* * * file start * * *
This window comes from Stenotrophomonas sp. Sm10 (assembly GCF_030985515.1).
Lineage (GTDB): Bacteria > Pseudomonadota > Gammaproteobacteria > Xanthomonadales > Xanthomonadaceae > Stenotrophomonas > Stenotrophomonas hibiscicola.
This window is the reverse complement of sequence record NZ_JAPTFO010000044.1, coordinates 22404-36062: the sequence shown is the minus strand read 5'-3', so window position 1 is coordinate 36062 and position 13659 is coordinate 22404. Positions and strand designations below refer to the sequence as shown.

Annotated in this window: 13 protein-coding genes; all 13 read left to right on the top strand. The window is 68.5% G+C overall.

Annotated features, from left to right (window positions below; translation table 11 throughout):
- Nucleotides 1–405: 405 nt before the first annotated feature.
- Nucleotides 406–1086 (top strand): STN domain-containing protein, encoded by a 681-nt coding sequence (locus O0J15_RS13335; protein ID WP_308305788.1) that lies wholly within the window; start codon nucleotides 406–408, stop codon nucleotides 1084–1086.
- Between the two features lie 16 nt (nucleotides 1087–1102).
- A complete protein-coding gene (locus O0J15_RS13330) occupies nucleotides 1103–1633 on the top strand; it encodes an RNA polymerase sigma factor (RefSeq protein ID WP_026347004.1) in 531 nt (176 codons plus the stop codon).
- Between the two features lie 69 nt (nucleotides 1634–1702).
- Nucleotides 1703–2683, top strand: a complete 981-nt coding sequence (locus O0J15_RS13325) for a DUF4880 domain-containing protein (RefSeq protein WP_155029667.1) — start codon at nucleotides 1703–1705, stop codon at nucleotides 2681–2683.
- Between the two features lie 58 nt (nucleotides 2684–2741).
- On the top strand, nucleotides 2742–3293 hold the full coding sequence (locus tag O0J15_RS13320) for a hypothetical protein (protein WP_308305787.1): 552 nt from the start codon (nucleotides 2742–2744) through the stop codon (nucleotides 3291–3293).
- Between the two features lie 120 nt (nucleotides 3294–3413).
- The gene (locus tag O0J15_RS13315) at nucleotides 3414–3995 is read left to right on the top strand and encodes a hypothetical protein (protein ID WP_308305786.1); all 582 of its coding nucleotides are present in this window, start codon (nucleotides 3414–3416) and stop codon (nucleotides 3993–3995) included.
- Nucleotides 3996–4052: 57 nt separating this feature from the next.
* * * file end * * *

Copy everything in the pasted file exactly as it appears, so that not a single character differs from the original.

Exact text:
This window comes from Stenotrophomonas sp. Sm10 (assembly GCF_030985515.1).
Lineage (GTDB): Bacteria > Pseudomonadota > Gammaproteobacteria > Xanthomonadales > Xanthomonadaceae > Stenotrophomonas > Stenotrophomonas hibiscicola.
This window is the reverse complement of sequence record NZ_JAPTFO010000044.1, coordinates 22404-36062: the sequence shown is the minus strand read 5'-3', so window position 1 is coordinate 36062 and position 13659 is coordinate 22404. Positions and strand designations below refer to the sequence as shown.

Annotated in this window: 13 protein-coding genes; all 13 read left to right on the top strand. The window is 68.5% G+C overall.

Annotated features, from left to right (window positions below; translation table 11 throughout):
- Nucleotides 1–405: 405 nt before the first annotated feature.
- Nucleotides 406–1086 (top strand): STN domain-containing protein, encoded by a 681-nt coding sequence (locus O0J15_RS13335; protein ID WP_308305788.1) that lies wholly within the window; start codon nucleotides 406–408, stop codon nucleotides 1084–1086.
- Between the two features lie 16 nt (nucleotides 1087–1102).
- A complete protein-coding gene (locus O0J15_RS13330) occupies nucleotides 1103–1633 on the top strand; it encodes an RNA polymerase sigma factor (RefSeq protein ID WP_026347004.1) in 531 nt (176 codons plus the stop codon).
- Between the two features lie 69 nt (nucleotides 1634–1702).
- Nucleotides 1703–2683, top strand: a complete 981-nt coding sequence (locus O0J15_RS13325) for a DUF4880 domain-containing protein (RefSeq protein WP_155029667.1) — start codon at nucleotides 1703–1705, stop codon at nucleotides 2681–2683.
- Between the two features lie 58 nt (nucleotides 2684–2741).
- On the top strand, nucleotides 2742–3293 hold the full coding sequence (locus tag O0J15_RS13320) for a hypothetical protein (protein WP_308305787.1): 552 nt from the start codon (nucleotides 2742–2744) through the stop codon (nucleotides 3291–3293).
- Between the two features lie 120 nt (nucleotides 3294–3413).
- The gene (locus tag O0J15_RS13315) at nucleotides 3414–3995 is read left to right on the top strand and encodes a hypothetical protein (protein ID WP_308305786.1); all 582 of its coding nucleotides are present in this window, start codon (nucleotides 3414–3416) and stop codon (nucleotides 3993–3995) included.
- Nucleotides 3996–4052: 57 nt separating this feature from the next.